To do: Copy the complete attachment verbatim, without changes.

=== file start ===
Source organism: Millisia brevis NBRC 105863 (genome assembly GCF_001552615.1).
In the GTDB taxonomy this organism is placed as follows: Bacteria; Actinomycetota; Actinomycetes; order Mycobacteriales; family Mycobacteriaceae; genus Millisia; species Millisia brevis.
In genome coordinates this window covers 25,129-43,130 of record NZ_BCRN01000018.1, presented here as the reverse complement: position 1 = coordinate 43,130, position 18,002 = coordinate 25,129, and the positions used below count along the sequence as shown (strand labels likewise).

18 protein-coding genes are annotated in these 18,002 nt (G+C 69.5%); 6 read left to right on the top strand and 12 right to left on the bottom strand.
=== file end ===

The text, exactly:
Source organism: Millisia brevis NBRC 105863 (genome assembly GCF_001552615.1).
In the GTDB taxonomy this organism is placed as follows: Bacteria; Actinomycetota; Actinomycetes; order Mycobacteriales; family Mycobacteriaceae; genus Millisia; species Millisia brevis.
In genome coordinates this window covers 25,129-43,130 of record NZ_BCRN01000018.1, presented here as the reverse complement: position 1 = coordinate 43,130, position 18,002 = coordinate 25,129, and the positions used below count along the sequence as shown (strand labels likewise).

18 protein-coding genes are annotated in these 18,002 nt (G+C 69.5%); 6 read left to right on the top strand and 12 right to left on the bottom strand.